JohnReflections on Home, Friends, and a Many-Sided Education

In 1969, bullies at a Somerville public school had a ready target: six-year-old John Toupin. He was mixed race and ethnically out of place. John’s mother, a Tufts University dean and the Hawaiian-born daughter of Korean immigrants, ended the bullying by swiftly enrolling him at Browne & Nichols. 

After graduating from BB&N, John assumed his educational experience was typical of all high school graduates. Eventually, John, who has given to BB&N for 18 consecutive years, came to appreciate that his experience had not been typical. That understanding led him to ask his estate lawyer to include BB&N in his will.

John lists Mrs. Herbst as a favorite teacher and an example of excellent academics at BB&N. In her math class, she “would really push you to your limits,” John remembers. “She'd start every day with a little ‘mental math;’ e.g., ‘Take 3, square it, square it again, subtract 1, divide by 8, add 7, double it, subtract 4, and divide by 3. What do you have?’ It's a game I played with my own daughter on the drive to school 30 years later.” 

John, who earned a B.A. in computer science from Brown University, also notes how BB&N integrated the arts and athletics. For art, John proudly ticks off what he learned to varying degrees: tie-dye, mosaic, pottery, painting, sculpting, and woodworking. In 2000, an item he made in Paul Ruhlmann’s woodworking class appeared in Fine Woodworking Magazine, and he still enjoys woodworking. He reflects, “I don't think I realized [until years after graduation] that not everyone had the opportunity” of having art twice a week. 

At BB&N, John played soccer, tennis, hockey and baseball, and he assumed all high school graduates had comparable experiences. Team sports, John says, helped prepare him for four decades of playing competitive ultimate Frisbee and working for Silicon Valley startups. “Managing a bunch of engineers…is not unlike being the captain of an ultimate team,” John jokes. “You learn to manage the needs of very competitive people and to get everyone to sacrifice and to pull in the same direction.”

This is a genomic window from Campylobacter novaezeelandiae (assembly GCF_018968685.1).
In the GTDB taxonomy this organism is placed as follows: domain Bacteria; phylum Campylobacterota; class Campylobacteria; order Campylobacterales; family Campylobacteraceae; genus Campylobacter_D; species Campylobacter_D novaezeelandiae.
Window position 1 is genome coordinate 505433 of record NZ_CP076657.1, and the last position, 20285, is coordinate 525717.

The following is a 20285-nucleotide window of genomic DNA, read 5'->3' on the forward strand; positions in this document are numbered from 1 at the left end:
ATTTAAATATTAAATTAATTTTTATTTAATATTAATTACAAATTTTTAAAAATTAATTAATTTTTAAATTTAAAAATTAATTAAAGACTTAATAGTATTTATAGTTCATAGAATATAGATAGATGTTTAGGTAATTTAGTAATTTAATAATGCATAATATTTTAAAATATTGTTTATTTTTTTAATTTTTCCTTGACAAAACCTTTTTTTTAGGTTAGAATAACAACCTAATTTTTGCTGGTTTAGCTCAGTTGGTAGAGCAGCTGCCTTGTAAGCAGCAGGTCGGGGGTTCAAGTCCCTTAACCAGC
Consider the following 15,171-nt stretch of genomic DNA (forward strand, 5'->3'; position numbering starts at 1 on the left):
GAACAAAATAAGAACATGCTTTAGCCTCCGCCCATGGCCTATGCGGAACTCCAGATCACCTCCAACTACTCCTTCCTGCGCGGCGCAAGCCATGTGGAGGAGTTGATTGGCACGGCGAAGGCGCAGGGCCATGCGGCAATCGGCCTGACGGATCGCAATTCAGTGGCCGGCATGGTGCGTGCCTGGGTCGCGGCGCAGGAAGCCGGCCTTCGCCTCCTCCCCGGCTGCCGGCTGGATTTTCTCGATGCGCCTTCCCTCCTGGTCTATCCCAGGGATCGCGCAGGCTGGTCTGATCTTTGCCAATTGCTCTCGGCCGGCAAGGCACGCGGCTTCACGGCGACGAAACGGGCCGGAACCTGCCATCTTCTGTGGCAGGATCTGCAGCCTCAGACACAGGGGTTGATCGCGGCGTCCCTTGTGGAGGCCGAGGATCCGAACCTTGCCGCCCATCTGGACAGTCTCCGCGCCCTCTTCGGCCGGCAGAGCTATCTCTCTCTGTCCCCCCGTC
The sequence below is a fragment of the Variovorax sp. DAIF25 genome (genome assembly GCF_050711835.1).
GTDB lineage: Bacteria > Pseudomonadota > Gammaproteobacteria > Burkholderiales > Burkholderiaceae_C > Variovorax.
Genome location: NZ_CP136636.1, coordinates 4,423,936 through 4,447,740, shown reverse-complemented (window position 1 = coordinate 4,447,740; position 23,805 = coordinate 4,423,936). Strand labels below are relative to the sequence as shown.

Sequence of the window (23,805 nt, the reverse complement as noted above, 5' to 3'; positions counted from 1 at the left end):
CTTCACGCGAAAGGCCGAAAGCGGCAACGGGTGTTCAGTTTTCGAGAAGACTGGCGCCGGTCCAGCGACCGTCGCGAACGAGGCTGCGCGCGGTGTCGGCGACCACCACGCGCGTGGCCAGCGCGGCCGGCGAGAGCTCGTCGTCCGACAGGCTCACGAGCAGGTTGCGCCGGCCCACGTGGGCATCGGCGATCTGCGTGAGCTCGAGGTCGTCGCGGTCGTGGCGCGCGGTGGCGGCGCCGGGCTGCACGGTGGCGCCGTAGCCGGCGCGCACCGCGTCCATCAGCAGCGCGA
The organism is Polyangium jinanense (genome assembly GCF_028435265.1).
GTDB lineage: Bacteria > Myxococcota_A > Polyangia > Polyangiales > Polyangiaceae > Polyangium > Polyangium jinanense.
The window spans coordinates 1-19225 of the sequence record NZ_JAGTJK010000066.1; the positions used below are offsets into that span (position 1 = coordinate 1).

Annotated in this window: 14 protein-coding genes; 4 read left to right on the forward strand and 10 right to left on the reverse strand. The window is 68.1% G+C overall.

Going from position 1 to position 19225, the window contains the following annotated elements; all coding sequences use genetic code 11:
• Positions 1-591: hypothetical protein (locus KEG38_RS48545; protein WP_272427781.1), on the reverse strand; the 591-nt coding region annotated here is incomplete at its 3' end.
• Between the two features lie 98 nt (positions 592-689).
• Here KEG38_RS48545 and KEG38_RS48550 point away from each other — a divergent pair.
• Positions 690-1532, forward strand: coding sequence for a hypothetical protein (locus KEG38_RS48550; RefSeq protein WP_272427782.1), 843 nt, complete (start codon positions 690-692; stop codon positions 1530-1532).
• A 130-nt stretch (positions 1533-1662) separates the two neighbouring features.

To this day, John’s Lower School friends remain among his best friends, and he vacations with them. Once he thought, “Isn't that true of everyone?” Now, John expects people to express surprise when he says he is skiing with a friend from when he was six. 

While BB&N was not a perfect place, it was his “shelter from the storm.” The school remained as such for twelve years by always providing his mother, a single parent of three, the financial aid she needed. Now John and his wife, a neurologist and medical educator with DEI experience, welcome BB&N’s progress in becoming a home for everyone. 

Recognizing how much BB&N has meant to him, John found adding BB&N to his estate plans was “an easy decision…and very straightforward.” One day, hopefully far away, John’s bequest will go to BB&N’s endowment. John explains his support of BB&N’s future with something succinct and heartfelt: “it has always been home for me.”  



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For further information about BB&N’s gift planning program, contact Roger Fussa at rfussa@bbns.org or 617-800-2722.